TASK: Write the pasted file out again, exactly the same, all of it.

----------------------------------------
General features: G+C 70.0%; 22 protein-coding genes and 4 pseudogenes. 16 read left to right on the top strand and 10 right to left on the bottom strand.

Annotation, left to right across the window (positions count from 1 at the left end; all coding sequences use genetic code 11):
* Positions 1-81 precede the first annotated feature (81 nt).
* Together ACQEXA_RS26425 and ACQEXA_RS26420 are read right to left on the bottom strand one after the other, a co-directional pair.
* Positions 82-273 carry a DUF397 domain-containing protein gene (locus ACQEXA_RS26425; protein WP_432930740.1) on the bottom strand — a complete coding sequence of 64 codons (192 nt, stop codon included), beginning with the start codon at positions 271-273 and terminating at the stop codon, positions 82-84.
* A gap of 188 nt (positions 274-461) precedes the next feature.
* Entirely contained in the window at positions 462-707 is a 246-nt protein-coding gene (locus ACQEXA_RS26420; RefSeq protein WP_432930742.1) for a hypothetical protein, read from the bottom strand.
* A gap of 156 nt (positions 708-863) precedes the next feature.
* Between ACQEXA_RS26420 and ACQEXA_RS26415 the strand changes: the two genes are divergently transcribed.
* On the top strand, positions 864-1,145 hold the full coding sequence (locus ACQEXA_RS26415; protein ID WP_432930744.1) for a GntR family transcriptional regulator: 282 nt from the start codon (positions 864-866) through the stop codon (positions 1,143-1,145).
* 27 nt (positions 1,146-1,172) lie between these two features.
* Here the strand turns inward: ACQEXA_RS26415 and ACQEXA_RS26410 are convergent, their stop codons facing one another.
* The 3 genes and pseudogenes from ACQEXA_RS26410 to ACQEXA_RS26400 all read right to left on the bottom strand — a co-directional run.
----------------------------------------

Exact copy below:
General features: G+C 70.0%; 22 protein-coding genes and 4 pseudogenes. 16 read left to right on the top strand and 10 right to left on the bottom strand.

Annotation, left to right across the window (positions count from 1 at the left end; all coding sequences use genetic code 11):
* Positions 1-81 precede the first annotated feature (81 nt).
* Together ACQEXA_RS26425 and ACQEXA_RS26420 are read right to left on the bottom strand one after the other, a co-directional pair.
* Positions 82-273 carry a DUF397 domain-containing protein gene (locus ACQEXA_RS26425; protein WP_432930740.1) on the bottom strand — a complete coding sequence of 64 codons (192 nt, stop codon included), beginning with the start codon at positions 271-273 and terminating at the stop codon, positions 82-84.
* A gap of 188 nt (positions 274-461) precedes the next feature.
* Entirely contained in the window at positions 462-707 is a 246-nt protein-coding gene (locus ACQEXA_RS26420; RefSeq protein WP_432930742.1) for a hypothetical protein, read from the bottom strand.
* A gap of 156 nt (positions 708-863) precedes the next feature.
* Between ACQEXA_RS26420 and ACQEXA_RS26415 the strand changes: the two genes are divergently transcribed.
* On the top strand, positions 864-1,145 hold the full coding sequence (locus ACQEXA_RS26415; protein ID WP_432930744.1) for a GntR family transcriptional regulator: 282 nt from the start codon (positions 864-866) through the stop codon (positions 1,143-1,145).
* 27 nt (positions 1,146-1,172) lie between these two features.
* Here the strand turns inward: ACQEXA_RS26415 and ACQEXA_RS26410 are convergent, their stop codons facing one another.
* The 3 genes and pseudogenes from ACQEXA_RS26410 to ACQEXA_RS26400 all read right to left on the bottom strand — a co-directional run.